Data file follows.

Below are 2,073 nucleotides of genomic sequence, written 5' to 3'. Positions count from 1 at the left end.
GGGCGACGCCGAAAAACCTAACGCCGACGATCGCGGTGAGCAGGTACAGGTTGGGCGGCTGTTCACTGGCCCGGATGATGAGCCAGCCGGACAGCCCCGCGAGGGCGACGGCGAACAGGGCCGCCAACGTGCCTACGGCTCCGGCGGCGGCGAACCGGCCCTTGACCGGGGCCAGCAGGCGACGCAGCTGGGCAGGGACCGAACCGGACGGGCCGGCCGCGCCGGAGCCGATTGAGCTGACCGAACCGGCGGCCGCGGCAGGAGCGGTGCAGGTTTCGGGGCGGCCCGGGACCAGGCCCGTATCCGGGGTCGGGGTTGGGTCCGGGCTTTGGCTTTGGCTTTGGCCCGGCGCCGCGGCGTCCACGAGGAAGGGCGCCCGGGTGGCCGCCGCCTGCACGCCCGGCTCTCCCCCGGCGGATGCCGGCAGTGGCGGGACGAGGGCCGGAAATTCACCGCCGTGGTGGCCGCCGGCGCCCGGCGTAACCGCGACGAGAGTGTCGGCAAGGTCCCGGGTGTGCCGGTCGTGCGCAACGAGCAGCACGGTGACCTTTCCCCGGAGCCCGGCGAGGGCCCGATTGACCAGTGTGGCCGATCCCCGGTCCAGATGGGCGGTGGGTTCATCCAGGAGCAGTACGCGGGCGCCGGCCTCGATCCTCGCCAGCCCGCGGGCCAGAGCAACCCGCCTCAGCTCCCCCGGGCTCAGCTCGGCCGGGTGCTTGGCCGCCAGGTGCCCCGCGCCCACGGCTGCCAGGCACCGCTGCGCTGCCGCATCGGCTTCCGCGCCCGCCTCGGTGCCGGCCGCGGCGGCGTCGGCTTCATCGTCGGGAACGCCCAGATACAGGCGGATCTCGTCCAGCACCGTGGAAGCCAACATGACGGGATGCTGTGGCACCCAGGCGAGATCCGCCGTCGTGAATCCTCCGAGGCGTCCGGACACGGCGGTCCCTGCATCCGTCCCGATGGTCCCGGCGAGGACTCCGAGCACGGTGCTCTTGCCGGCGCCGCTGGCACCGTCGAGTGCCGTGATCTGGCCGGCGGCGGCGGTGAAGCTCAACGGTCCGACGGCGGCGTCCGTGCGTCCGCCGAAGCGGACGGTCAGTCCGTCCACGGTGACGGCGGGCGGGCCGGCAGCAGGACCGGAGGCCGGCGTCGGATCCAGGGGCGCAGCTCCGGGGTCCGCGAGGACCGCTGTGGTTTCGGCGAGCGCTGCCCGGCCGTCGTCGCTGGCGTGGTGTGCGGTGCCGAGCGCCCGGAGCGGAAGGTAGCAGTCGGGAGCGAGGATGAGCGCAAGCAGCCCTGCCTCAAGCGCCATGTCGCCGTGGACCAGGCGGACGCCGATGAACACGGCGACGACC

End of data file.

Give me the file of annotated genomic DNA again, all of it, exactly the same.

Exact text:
Below are 2,073 nucleotides of genomic sequence, written 5' to 3'. Positions count from 1 at the left end.
GGGCGACGCCGAAAAACCTAACGCCGACGATCGCGGTGAGCAGGTACAGGTTGGGCGGCTGTTCACTGGCCCGGATGATGAGCCAGCCGGACAGCCCCGCGAGGGCGACGGCGAACAGGGCCGCCAACGTGCCTACGGCTCCGGCGGCGGCGAACCGGCCCTTGACCGGGGCCAGCAGGCGACGCAGCTGGGCAGGGACCGAACCGGACGGGCCGGCCGCGCCGGAGCCGATTGAGCTGACCGAACCGGCGGCCGCGGCAGGAGCGGTGCAGGTTTCGGGGCGGCCCGGGACCAGGCCCGTATCCGGGGTCGGGGTTGGGTCCGGGCTTTGGCTTTGGCTTTGGCCCGGCGCCGCGGCGTCCACGAGGAAGGGCGCCCGGGTGGCCGCCGCCTGCACGCCCGGCTCTCCCCCGGCGGATGCCGGCAGTGGCGGGACGAGGGCCGGAAATTCACCGCCGTGGTGGCCGCCGGCGCCCGGCGTAACCGCGACGAGAGTGTCGGCAAGGTCCCGGGTGTGCCGGTCGTGCGCAACGAGCAGCACGGTGACCTTTCCCCGGAGCCCGGCGAGGGCCCGATTGACCAGTGTGGCCGATCCCCGGTCCAGATGGGCGGTGGGTTCATCCAGGAGCAGTACGCGGGCGCCGGCCTCGATCCTCGCCAGCCCGCGGGCCAGAGCAACCCGCCTCAGCTCCCCCGGGCTCAGCTCGGCCGGGTGCTTGGCCGCCAGGTGCCCCGCGCCCACGGCTGCCAGGCACCGCTGCGCTGCCGCATCGGCTTCCGCGCCCGCCTCGGTGCCGGCCGCGGCGGCGTCGGCTTCATCGTCGGGAACGCCCAGATACAGGCGGATCTCGTCCAGCACCGTGGAAGCCAACATGACGGGATGCTGTGGCACCCAGGCGAGATCCGCCGTCGTGAATCCTCCGAGGCGTCCGGACACGGCGGTCCCTGCATCCGTCCCGATGGTCCCGGCGAGGACTCCGAGCACGGTGCTCTTGCCGGCGCCGCTGGCACCGTCGAGTGCCGTGATCTGGCCGGCGGCGGCGGTGAAGCTCAACGGTCCGACGGCGGCGTCCGTGCGTCCGCCGAAGCGGACGGTCAGTCCGTCCACGGTGACGGCGGGCGGGCCGGCAGCAGGACCGGAGGCCGGCGTCGGATCCAGGGGCGCAGCTCCGGGGTCCGCGAGGACCGCTGTGGTTTCGGCGAGCGCTGCCCGGCCGTCGTCGCTGGCGTGGTGTGCGGTGCCGAGCGCCCGGAGCGGAAGGTAGCAGTCGGGAGCGAGGATGAGCGCAAGCAGCCCTGCCTCAAGCGCCATGTCGCCGTGGACCAGGCGGACGCCGATGAACACGGCGACGACC